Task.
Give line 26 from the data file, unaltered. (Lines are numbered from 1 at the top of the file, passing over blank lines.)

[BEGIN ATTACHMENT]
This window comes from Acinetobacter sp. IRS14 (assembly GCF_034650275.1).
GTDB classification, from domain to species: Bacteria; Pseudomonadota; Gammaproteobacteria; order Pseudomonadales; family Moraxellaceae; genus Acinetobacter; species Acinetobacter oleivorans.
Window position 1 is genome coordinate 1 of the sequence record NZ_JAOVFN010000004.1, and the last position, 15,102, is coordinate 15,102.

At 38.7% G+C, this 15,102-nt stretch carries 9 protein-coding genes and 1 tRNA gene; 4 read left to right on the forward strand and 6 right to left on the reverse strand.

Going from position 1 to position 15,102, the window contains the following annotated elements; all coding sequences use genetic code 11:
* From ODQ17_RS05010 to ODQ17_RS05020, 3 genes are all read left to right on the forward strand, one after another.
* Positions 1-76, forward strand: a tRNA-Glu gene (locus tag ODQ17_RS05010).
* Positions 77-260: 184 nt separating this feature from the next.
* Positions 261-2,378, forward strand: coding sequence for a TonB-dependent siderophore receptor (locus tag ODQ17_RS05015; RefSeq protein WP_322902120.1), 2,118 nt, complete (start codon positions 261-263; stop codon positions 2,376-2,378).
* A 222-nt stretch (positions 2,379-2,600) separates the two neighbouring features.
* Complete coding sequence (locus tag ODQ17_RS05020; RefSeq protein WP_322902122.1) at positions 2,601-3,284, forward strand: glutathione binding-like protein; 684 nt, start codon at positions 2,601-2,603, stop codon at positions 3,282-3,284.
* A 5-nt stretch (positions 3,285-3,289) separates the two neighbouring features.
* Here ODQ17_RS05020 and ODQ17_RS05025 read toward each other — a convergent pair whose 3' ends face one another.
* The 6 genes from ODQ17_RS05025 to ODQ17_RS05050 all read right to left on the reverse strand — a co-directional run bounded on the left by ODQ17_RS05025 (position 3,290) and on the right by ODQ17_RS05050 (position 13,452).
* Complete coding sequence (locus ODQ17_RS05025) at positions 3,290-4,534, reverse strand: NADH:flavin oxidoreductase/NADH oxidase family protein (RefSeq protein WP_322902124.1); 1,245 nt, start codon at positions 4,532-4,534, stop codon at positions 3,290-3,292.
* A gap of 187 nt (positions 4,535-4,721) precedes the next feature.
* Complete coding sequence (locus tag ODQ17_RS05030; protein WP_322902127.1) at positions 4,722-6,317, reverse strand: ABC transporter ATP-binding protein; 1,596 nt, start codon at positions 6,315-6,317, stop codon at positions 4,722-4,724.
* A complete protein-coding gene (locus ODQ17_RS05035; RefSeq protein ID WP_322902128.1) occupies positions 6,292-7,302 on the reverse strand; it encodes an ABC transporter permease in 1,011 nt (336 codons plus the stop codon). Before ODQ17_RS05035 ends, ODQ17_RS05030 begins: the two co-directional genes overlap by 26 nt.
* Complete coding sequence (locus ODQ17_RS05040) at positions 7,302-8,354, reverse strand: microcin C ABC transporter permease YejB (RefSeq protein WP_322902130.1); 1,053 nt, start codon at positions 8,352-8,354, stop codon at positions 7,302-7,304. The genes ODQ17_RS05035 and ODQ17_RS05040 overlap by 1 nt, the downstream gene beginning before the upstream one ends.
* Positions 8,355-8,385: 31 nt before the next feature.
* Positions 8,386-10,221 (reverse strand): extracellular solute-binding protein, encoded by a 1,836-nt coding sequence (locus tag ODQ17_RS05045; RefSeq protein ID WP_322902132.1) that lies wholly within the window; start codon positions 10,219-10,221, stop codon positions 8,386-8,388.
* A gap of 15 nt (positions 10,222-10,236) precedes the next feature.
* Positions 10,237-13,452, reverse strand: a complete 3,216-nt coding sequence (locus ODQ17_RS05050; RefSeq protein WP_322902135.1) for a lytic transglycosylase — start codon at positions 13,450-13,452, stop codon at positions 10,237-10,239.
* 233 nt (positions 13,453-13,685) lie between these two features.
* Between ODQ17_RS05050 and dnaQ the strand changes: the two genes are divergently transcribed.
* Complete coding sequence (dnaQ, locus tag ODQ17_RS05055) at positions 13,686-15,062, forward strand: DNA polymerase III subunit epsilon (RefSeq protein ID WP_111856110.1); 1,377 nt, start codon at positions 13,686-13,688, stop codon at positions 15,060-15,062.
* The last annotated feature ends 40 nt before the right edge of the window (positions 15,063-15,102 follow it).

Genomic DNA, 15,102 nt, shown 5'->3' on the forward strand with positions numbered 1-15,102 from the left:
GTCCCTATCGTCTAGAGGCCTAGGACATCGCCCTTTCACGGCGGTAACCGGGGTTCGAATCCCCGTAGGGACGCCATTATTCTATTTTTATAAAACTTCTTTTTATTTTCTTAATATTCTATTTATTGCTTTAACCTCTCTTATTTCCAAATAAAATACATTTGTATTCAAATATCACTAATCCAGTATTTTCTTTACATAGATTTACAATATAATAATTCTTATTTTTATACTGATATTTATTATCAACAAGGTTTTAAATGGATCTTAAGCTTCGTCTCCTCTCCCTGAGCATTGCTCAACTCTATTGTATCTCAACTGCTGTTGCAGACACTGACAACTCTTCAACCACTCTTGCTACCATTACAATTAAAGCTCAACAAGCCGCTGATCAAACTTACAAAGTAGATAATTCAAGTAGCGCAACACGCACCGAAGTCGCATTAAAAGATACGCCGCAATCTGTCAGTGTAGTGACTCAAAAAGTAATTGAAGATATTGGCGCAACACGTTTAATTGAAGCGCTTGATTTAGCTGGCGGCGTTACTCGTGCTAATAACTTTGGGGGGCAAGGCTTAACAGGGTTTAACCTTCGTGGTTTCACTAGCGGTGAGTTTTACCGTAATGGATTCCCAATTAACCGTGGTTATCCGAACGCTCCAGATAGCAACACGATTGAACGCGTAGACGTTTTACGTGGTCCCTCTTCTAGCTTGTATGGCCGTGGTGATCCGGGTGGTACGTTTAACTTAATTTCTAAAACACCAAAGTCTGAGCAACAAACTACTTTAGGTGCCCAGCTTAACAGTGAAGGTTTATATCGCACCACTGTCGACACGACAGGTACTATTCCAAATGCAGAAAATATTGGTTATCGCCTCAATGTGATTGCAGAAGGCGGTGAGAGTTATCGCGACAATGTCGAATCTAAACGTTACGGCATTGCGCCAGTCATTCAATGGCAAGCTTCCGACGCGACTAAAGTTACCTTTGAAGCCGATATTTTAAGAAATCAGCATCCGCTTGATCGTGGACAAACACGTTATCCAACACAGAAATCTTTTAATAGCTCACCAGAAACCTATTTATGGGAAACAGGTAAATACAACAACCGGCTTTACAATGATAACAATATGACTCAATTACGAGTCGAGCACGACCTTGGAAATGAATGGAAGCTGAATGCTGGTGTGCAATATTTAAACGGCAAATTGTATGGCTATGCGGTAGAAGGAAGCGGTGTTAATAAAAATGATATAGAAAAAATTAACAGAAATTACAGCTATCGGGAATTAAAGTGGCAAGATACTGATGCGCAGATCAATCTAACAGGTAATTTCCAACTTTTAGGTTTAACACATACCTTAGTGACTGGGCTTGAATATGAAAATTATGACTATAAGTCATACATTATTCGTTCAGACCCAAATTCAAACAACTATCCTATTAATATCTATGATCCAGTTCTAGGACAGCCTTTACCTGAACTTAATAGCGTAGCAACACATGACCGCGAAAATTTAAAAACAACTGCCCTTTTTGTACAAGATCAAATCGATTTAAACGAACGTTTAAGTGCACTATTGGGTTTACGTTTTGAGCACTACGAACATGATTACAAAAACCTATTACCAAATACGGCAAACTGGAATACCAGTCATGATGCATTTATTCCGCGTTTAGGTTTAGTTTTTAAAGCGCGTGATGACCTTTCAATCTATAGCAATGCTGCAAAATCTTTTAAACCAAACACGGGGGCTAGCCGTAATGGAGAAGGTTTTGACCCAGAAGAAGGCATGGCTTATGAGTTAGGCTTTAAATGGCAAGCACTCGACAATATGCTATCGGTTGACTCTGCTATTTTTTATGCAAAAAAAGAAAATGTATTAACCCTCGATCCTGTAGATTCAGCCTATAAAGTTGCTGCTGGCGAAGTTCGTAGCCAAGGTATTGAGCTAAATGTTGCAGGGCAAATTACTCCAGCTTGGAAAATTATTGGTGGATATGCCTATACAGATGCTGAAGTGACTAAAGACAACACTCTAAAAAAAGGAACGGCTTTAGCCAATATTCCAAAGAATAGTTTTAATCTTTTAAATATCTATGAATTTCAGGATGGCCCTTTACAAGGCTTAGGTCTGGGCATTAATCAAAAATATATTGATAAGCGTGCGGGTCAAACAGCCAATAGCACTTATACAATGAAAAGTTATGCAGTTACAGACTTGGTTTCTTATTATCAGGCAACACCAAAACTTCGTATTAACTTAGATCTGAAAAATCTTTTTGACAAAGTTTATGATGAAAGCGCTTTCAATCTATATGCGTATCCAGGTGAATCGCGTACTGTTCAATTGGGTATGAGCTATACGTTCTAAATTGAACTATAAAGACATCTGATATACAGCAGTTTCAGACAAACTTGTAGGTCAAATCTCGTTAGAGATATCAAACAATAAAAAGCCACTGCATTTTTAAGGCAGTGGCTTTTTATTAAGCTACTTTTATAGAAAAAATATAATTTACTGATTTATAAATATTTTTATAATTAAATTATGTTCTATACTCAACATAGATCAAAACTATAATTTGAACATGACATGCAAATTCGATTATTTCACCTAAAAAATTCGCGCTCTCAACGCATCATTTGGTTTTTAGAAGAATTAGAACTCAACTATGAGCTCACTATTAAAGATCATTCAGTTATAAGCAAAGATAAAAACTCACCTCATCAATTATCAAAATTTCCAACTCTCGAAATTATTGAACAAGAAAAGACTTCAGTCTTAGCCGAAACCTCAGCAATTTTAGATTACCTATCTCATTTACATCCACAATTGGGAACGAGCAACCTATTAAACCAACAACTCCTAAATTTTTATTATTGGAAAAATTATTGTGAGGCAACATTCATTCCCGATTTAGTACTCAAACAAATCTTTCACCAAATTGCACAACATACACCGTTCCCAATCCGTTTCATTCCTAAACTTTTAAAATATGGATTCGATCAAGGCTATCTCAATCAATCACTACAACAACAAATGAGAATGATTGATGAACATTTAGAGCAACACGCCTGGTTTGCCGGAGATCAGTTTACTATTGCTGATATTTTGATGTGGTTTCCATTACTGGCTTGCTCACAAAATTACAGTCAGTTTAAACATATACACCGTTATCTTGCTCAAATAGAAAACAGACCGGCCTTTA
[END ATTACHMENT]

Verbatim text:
* Complete coding sequence (dnaQ, locus tag ODQ17_RS05055) at positions 13,686-15,062, forward strand: DNA polymerase III subunit epsilon (RefSeq protein ID WP_111856110.1); 1,377 nt, start codon at positions 13,686-13,688, stop codon at positions 15,060-15,062.